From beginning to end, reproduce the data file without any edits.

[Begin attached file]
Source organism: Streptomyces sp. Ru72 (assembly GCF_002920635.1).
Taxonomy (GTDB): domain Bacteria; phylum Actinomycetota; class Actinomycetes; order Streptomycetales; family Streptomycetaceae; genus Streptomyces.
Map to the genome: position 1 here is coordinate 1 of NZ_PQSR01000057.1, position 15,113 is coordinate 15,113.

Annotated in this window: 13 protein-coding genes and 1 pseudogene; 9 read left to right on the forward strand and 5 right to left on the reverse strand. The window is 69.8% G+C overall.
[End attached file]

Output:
Source organism: Streptomyces sp. Ru72 (assembly GCF_002920635.1).
Taxonomy (GTDB): domain Bacteria; phylum Actinomycetota; class Actinomycetes; order Streptomycetales; family Streptomycetaceae; genus Streptomyces.
Map to the genome: position 1 here is coordinate 1 of NZ_PQSR01000057.1, position 15,113 is coordinate 15,113.

Annotated in this window: 13 protein-coding genes and 1 pseudogene; 9 read left to right on the forward strand and 5 right to left on the reverse strand. The window is 69.8% G+C overall.